Asceticism in Hinduism
Asceticism is a way of life or an austere lifestyle in which one shuns worldly life and lives in seclusion to pursue spiritual goals such as salvation, peace and happiness. Ascetic people practice abstinence from carnal pleasures and worldly enjoyment to purify their minds and bodies. They restrain their minds and bodies and withdraw from worldly life to control their thoughts, desires and emotions and stabilize their mind in the contemplation of a deity or in peace and equanimity.
In Hinduism asceticism goes by the name Sanyasa and ascetics go by different names such as Sadhu, Sanyasi, Bairagi, Sant, Yogi, Muni, Rishi, Swami, Mahatma, Tantri, Parmahansa, and so on. These names denote different approaches to practice asceticism in various Hindu sects, subsects and teacher traditions. In the past the practice of asceticism was confined mostly to men.
However, currently women also participate in ascetic practices and women based ascetic organization exist within and outside India. The Brahmakumaris are one such organization. They have branches all over the world. Although both men and women are admitted by them, it is a predominantly women oriented spiritual organization.
Hindu ascetic practices are diverse and complex. They range from moderate to most extreme. Most engage in meditative and yogic practices. Some engage in Tantra and esoteric methods. Most of them are open to public and all classes of people, but some are secretive and relatively unknown. The members many even resort to code language or language of signs and gestures to maintain their privacy and avoid public scrutiny. Admission into such organizations is strictly limited to trusted members at the discretion of the teacher or the head of the organization.
To be contd...
Suggestions for Further Reading
- The Role of Asceticism in the Development of Hinduism
- Hinduism, suffering and fatalism
- Sects of Hinduism
- Atheism in ancient India
- The History, Antiquity and Chronology of Hinduism
- The Concept of Atman or Eternal Soul in Hinduism
- The Problem of Maya Or Illusion and How To Deal With It
- Belief In Atman, The Eternal Soul Or The Inner Self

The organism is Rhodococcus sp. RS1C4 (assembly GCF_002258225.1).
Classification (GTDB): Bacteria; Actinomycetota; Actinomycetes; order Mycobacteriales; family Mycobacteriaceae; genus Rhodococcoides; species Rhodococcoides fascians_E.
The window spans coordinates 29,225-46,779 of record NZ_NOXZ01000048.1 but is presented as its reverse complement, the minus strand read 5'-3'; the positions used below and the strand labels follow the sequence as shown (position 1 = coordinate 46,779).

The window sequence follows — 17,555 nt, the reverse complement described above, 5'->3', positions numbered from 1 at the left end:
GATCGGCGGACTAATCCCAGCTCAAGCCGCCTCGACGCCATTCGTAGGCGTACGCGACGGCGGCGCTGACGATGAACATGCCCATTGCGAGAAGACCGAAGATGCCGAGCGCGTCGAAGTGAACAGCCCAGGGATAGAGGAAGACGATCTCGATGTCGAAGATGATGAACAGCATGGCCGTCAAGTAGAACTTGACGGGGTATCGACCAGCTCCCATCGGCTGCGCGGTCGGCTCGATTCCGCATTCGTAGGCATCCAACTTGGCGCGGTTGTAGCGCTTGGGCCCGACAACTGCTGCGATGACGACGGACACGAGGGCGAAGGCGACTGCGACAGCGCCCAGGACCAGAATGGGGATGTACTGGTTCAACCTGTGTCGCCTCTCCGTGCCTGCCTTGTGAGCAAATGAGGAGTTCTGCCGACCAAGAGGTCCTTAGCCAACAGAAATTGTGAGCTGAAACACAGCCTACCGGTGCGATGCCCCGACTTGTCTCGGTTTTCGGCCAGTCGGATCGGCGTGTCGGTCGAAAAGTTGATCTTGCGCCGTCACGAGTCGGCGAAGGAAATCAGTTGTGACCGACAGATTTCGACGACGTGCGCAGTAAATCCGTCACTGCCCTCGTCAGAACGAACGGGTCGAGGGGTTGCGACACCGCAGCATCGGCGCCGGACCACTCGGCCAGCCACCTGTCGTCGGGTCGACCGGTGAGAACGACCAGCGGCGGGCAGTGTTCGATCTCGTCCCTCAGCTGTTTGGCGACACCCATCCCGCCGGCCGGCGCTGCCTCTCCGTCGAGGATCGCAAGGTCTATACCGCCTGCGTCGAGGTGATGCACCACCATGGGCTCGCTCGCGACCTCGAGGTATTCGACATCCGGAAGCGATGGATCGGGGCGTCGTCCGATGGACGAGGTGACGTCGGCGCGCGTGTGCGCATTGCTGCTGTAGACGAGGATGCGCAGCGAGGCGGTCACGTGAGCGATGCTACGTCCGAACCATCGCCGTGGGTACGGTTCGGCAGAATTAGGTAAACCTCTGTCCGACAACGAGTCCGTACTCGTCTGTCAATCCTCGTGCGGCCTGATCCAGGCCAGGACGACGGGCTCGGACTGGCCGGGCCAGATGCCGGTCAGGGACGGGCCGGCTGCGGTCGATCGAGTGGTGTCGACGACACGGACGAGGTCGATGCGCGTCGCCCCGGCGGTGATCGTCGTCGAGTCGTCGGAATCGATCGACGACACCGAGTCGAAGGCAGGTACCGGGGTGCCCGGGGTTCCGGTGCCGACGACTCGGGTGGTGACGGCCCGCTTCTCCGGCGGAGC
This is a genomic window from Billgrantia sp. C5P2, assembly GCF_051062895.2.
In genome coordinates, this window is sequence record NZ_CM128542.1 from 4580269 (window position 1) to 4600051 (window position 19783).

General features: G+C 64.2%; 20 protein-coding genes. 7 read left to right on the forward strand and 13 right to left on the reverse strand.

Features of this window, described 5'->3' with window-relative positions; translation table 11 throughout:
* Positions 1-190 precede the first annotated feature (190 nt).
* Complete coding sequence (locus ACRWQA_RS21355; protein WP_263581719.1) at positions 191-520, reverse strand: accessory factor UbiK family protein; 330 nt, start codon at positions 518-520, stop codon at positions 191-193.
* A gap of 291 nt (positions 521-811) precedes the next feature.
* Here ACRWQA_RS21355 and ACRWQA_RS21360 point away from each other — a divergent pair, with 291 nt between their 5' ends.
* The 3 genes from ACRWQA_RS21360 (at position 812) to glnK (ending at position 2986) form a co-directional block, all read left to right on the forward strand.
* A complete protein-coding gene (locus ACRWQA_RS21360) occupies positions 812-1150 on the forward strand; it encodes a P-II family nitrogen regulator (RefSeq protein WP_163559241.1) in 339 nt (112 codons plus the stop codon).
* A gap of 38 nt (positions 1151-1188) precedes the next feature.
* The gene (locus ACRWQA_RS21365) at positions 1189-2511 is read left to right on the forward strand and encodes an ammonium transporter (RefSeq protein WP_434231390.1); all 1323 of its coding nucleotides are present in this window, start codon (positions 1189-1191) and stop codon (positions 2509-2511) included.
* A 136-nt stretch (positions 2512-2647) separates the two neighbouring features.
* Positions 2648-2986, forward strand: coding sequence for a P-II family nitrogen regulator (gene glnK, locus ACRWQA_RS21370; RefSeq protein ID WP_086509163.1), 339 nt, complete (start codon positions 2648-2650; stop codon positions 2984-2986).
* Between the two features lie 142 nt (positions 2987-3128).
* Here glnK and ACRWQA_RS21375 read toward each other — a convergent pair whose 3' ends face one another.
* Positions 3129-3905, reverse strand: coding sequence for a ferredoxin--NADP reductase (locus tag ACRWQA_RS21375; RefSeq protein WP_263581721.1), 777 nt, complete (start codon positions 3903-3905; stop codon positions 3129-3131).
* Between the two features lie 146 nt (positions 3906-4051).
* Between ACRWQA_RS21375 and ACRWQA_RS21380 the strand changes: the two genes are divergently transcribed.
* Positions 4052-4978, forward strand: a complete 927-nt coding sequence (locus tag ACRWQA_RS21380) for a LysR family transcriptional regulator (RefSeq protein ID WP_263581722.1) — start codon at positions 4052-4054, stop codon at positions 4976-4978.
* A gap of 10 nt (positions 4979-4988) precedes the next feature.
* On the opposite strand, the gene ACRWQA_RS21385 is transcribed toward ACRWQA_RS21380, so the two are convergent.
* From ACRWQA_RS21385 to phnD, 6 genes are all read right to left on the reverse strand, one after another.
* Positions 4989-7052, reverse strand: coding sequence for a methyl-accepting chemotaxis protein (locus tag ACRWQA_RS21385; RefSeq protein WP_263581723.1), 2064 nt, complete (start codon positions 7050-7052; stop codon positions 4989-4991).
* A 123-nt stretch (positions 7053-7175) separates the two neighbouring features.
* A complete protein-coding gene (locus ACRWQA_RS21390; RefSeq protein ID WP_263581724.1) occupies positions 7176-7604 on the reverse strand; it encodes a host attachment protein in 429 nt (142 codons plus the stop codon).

- Brahman, The Highest God Of Hinduism
- The Bhagavad Gita Original Translations
- The Bhagavadgita, Philosophy and Concepts
- Bhakti yoga or the Yoga of Devotion
- Hinduism And The Evolution of Life And Consciousness
- Why to Study the Bhagavadgita Parts 1 to 4
- Origin, Definition and Introduction to Hinduism
- Symbolic Significance of Numbers in Hinduism
- The Belief of Reincarnation of Soul in Hinduism
- The True Meaning Of Renunciation According To Hinduism
- The Symbolic Significance of Puja Or Worship In Hinduism
- Introduction to the Upanishads of Hinduism
- Origin, Principles, Practice and Types of Yoga
- Essays On Dharma
- Esoteric Mystic Hinduism
- Introduction to Hinduism
- Hindu Way of Life
- Essays On Karma
- Hindu Rites and Rituals
- The Origin of The Sanskrit Language
- Symbolism in Hinduism
- Essays on The Upanishads
- Concepts of Hinduism
- Essays on Atman
- Hindu Festivals
- Spiritual Practice
- Right Living
- Yoga of Sorrow
- Mental Health
- Concepts of Buddhism
- General Essays
1 It is interesting that the name "Hallah" used by Ajivikas to refer God, sounds so similar to the name Allah of Islam. This together with the evidence of Indus valley civilization in Oman makes one wonder whether some aspects of the doctrine of Ajivikas, which is but an ancient form of Saivism, might have come to the Indian subcontinent from the migrant communities of Mesapotamia and probably eastern Africa.
2.As quoted in Saddarshana Smuchchaya by Haribhadra
Translate the Page